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    Rs21688 Rs21688 Document Transcript

    • WikiLeaks Document Release http://wikileaks.org/wiki/CRS-RS21688 February 2, 2009 Congressional Research Service Report RS21688 Lead-Based Paint Poisoning Prevention: Summary of Federal Mandates and Financial Assistance for Reducing Hazards in Housing Linda-Jo Schierow, Resources, Science, and Industry Division June 12, 2008Abstract. The federal strategy to reduce childhood exposure to LBP promotes interim measures, rather thancomplete removal of LBP, to eliminate by 2010 hazards from housing units constructed prior to 1960. The BushAdministration has requested continued funding in FY2008 for grants and related programs that support thestrategy. In 2000, President Clinton’s Task Force on Environmental Health Risks and Safety Risks to Childrensuggested that the use of financial incentives, such as tax credits or deductions, might be explored to reduce LBPhazards in housing for additional lowincome families not served by HUD grants and moderate-income familieswith young children. Legislation to provide such incentives has been introduced into the 110th Congress.
    • ȱ ŽŠȬ ŠœŽȱŠ’—ȱ˜’œ˜—’—ȱ›ŽŸŽ—’˜—DZȱ ž––Š›¢ȱ˜ȱ ŽŽ›Š•ȱŠ—ŠŽœȱŠ—ȱ ’—Š—Œ’Š•ȱ œœ’œŠ—ŒŽȱ˜›ȱŽžŒ’—ȱŠ£Š›œȱ’—ȱ˜žœ’—ȱ ’—ŠȬ
    • ˜ȱŒ‘’Ž›˜ ȱhttp://wikileaks.org/wiki/CRS-RS21688 ™ŽŒ’Š•’œȱ’—ȱ —Ÿ’›˜—–Ž—Š•ȱ˜•’Œ¢ȱ
    • ž—ŽȱŗŘǰȱŘŖŖŞȱ ȱŽŒ’Ÿ›Žȱ‘Œ›ŠŽœŽȱ•Š—˜’œœŽ›—˜ ȱŖŖŝśȬŝ ȱŸ˜ǯœ›Œǯ     ȱŞŞŜŗŘ ȱŽ™˜›ȱ˜›ȱ ˜—›Žœœ Prepared for Members and Committees of Congress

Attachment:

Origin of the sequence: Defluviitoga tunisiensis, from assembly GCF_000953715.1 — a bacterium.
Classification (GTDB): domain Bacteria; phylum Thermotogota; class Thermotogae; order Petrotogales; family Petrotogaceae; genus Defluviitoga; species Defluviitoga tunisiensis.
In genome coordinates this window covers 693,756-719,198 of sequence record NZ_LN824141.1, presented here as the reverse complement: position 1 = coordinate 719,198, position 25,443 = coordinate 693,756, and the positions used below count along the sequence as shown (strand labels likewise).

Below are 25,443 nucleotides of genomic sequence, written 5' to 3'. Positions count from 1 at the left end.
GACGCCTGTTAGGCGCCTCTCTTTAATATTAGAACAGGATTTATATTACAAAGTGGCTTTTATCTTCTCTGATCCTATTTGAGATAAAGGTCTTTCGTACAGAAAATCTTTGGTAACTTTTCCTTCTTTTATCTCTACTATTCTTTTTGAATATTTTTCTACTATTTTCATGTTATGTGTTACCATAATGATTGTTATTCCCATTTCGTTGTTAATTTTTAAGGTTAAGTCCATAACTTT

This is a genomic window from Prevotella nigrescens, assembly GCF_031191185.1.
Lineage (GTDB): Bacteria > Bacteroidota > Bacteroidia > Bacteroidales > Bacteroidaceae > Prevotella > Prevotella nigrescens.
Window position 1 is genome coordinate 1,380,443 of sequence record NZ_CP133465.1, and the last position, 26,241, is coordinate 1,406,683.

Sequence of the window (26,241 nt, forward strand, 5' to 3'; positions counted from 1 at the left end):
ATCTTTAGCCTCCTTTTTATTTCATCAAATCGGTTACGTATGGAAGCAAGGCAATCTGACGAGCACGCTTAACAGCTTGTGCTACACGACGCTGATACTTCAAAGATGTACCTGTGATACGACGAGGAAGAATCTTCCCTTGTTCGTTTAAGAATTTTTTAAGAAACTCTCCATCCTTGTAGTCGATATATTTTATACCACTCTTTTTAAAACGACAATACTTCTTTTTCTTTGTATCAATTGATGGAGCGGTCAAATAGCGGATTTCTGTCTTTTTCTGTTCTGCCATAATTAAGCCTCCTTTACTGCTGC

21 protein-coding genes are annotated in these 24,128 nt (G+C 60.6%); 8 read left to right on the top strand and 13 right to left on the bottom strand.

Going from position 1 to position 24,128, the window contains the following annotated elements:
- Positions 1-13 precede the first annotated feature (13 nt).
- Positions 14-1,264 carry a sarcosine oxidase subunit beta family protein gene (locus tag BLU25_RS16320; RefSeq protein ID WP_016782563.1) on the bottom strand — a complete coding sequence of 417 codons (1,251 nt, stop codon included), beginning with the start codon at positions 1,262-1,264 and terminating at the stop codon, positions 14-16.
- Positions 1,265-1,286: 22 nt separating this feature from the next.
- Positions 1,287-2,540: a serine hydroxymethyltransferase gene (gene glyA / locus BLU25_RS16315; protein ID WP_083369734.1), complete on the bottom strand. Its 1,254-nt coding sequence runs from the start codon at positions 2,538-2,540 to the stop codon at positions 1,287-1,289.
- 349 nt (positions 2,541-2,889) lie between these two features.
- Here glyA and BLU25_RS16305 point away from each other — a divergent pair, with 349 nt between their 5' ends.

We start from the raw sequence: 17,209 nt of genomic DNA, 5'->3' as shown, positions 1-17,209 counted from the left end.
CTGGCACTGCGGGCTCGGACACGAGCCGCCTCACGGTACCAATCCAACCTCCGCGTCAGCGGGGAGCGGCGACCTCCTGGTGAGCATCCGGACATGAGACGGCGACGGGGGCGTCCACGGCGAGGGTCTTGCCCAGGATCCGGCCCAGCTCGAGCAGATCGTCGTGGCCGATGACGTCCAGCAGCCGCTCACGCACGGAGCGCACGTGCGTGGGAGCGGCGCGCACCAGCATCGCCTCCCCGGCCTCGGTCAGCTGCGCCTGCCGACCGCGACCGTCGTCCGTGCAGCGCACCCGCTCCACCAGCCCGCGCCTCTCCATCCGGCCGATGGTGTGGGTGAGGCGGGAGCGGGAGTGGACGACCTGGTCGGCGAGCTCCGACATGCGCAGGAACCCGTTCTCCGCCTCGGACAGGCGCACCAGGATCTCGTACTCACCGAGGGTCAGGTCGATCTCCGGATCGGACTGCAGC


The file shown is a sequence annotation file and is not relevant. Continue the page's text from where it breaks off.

• ȱ—˜’—ŽŸŽ›ȱ—’—˜œ’˜ȱ—’ŠȱŽœŠ ȬŠŽ ȱ ž––Š›¢ȱ Many U.S. children have unacceptably high levels of lead in their blood, which may result in reduced intellectual ability, learning disabilities, or other health concerns. A key source of lead exposure often is house dust containing lead-based paint (LBP) from deteriorated or abraded surfaces of walls, door jambs, and window sashes. The federal Lead-Based Paint Poisoning Prevention Act (LBPPPA), as amended, establishes requirements and authorizes funding for the detection and control of LBP hazards in federally assisted housing. The Residential Lead-Based Paint Hazard Reduction Act of 1992 (Housing and Community Development Act of 1992, Title X; P.L. 102-550) authorizes federal grants to state and local governments to provide assistance to private owners of other housing (i.e., not federally assisted) for low-income residents for LBP hazard reduction. The federal strategy to reduce childhood exposure to LBP promotes interim measures, rather than complete removal of LBP, to eliminate by 2010 hazards from housing units constructed prior to 1960. The Bush Administration has requested continued funding in FY2008 for grants and related programs that support the strategy. In 2000, President Clinton’s Task Force on Environmental Health Risks and Safety Risks to Children suggested that the use of financial incentives, such as tax credits or deductions, might be explored to reduce LBP hazards in housinghttp://wikileaks.org/wiki/CRS-RS21688 for additional low-income families not served by HUD grants and moderate-income families with young children. Legislation to provide such incentives has been introduced into the 110th Congress. ȱŽŒ’Ÿ›Žȱ‘Œ›ŠŽœŽȱ•Š—˜’œœŽ›—˜